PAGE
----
Microsoft could be hoping for an "Oprah effect" for its Surface tabletop computer.
Microsoft gave a demo of health-care applications designed for the Surface tabletop computer to media mogul Oprah Winfrey's production company for consideration for use in a new television show with Dr. Mehmet Oz. The doctor has been featured often on Winfrey's talk show and is famous for a series of best-selling health-care and weight-loss books he co-authored with Dr. Michael Roizen.
Marketers dream of having products endorsed by Winfrey because it can result in a dramatic increase in sales, the so-called "Oprah effect." The Microsoft demonstration was specifically for Winfrey's spinoff program with Dr. Oz, so it is unclear whether she will display the Surface on her show. The price tag for a Surface is US$12,000.
Microsoft didn't go after Winfrey solely as a way to raise mass-market awareness for the Surface. After initially targeting retail and hospitality segments, Microsoft has recently begun pitching the Surface to government, educational and health-care institutions, said Ken Mallit, solutions architect for the public sector at Microsoft.
At the CIO Summit, an annual get together in Redmond, Washington, Microsoft on Wednesday showed off some Surface applications that could appeal to such customers. Microsoft typically doesn't write the programs internally, instead partnering with third-party software developers.
One application lets users manipulate images of the body, turning and examining an image of the heart, for example.
A doctor might use such an application to explain to patients conditions they have and to depict how their physiology might differ from the standard. The doctor can erase parts of the heart or add arteries, for example, to show patients what their heart looks like compared to a normal one.
After seeing the health-care application at the CIO Summit, Daniel Duffy, CTO for Seattle University, imagined using it and the Surface as a teaching tool.
Mallit also demonstrated applications aimed at the education market. Some are learning tools meant to be fun. For example, a tick-tack-toe game requires a young student to answer a math or history question correctly before placing a square or circle on the board.
Other applications could be used to keep track of attendance. A student could be required to swipe his or her badge on the Surface when walking into a classroom and an application would record the student's presence. The teacher could then easily save attendance data. A teacher could also use the Surface in the front of the class room to show graphics in teaching material and then send that data to students' own computers.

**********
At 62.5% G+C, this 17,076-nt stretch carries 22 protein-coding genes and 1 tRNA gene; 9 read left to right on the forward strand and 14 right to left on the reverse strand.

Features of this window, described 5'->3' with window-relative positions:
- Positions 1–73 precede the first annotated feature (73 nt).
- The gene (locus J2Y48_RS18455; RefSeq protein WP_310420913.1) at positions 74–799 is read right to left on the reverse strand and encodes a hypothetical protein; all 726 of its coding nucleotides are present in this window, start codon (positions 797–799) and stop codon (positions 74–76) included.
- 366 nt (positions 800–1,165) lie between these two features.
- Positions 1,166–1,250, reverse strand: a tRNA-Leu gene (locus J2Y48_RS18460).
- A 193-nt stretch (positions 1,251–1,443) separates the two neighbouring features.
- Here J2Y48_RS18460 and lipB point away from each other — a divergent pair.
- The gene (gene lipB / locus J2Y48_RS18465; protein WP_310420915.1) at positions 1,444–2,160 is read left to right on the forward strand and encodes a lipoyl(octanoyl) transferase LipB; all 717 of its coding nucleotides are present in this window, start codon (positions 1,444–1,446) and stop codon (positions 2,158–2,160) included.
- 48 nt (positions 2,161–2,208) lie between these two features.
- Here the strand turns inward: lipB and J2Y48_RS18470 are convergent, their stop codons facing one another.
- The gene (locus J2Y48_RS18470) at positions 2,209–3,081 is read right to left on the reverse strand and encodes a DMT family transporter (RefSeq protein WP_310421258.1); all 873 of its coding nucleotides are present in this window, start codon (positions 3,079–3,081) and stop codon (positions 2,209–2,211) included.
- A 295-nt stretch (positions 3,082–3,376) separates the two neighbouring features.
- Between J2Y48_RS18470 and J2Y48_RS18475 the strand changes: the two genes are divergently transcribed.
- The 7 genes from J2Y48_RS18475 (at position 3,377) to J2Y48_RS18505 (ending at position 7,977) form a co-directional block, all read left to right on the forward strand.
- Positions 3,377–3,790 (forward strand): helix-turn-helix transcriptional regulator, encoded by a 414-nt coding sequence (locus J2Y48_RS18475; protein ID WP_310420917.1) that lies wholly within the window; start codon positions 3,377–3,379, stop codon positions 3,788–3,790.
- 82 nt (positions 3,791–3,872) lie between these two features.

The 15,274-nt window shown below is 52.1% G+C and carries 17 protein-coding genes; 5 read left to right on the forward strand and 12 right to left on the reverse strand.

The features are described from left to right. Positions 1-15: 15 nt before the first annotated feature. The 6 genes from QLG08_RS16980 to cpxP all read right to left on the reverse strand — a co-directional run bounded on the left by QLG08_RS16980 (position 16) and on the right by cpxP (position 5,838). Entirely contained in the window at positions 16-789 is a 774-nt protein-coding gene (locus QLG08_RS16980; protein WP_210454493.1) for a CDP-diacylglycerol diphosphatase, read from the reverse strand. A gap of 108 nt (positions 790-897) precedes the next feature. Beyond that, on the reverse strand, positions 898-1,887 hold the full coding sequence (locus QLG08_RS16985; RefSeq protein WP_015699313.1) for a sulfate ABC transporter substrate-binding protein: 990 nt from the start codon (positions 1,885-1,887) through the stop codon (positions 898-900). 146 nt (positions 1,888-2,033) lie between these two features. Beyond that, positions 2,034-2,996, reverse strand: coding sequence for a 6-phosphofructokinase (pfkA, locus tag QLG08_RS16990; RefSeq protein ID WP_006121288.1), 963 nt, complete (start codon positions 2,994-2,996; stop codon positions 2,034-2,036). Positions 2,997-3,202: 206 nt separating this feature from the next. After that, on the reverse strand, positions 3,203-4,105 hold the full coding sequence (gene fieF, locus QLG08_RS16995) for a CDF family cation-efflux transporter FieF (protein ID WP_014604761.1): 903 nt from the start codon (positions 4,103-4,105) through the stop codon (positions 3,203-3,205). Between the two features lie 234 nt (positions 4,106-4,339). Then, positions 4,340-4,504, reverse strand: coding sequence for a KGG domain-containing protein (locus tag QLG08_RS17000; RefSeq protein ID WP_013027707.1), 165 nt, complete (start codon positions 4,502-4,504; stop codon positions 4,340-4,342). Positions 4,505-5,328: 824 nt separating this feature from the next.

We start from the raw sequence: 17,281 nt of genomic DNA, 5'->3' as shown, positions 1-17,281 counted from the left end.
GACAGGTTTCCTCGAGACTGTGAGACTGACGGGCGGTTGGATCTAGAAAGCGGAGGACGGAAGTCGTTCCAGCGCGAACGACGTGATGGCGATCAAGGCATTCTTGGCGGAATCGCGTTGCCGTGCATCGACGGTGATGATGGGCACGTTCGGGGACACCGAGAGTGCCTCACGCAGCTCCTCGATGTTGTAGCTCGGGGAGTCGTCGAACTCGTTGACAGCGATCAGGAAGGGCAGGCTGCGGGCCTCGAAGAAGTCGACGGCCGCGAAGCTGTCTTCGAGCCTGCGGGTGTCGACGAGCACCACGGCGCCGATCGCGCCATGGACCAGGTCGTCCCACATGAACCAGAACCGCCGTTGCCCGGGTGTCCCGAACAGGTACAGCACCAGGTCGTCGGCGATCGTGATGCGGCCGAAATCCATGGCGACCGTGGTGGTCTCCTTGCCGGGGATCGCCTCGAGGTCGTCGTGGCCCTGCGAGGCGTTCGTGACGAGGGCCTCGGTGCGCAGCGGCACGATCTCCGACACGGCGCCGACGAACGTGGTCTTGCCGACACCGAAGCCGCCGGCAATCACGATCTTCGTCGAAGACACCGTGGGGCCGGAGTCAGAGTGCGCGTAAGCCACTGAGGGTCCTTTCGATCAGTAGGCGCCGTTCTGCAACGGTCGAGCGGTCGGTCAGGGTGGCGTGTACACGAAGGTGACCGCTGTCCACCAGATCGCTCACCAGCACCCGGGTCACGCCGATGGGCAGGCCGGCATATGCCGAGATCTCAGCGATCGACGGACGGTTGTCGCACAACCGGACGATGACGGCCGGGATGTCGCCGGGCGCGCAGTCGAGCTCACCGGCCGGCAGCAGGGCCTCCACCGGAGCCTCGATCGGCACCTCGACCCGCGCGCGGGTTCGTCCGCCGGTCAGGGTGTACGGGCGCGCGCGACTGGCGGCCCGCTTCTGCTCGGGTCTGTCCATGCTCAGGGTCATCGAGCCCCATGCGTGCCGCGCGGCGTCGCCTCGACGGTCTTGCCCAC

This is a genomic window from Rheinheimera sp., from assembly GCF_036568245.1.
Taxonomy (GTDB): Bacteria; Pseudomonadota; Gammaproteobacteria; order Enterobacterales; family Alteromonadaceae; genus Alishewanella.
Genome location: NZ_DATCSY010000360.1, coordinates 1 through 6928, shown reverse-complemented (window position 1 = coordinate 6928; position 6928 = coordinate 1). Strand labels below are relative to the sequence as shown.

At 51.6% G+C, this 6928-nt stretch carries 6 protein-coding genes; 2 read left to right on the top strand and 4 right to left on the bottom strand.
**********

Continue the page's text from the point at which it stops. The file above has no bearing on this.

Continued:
Libraries are also logical Surface users, Mallit said. The Darien Public Library in Connecticut is using one and Microsoft has done a pilot application with the King County library system in Washington, although no Surface units are in place there.
In addition to education and health care, Microsoft sees an applications in government institutions. For the past eight months Microsoft has been developing an operations command-and-control application for the Air Force, although the military branch hasn't yet committed to buying units, Mallit said.
Despite shrinking IT budgets, government agencies are considering the Surface because while users may have to handle the development of front-end applications, they can draw on existing back-end systems like SharePoint and SQL databases, Mallit said.
The developer edition of the Surface, which includes a software developers kit, costs $15,000.
Matthew McLean, deputy chief information officer for the U.S. Department of Agriculture, thinks it would be great to have a Surface in conference rooms. Workers could swipe their badges on the screen to authenticate them as users. Then they could pull up documents and share them with others at the meeting.
Since its launch last year, the Surface now has enough available applications to demonstrate its usefulness, he said. "Surface is a lot more quantifiable this year," he said.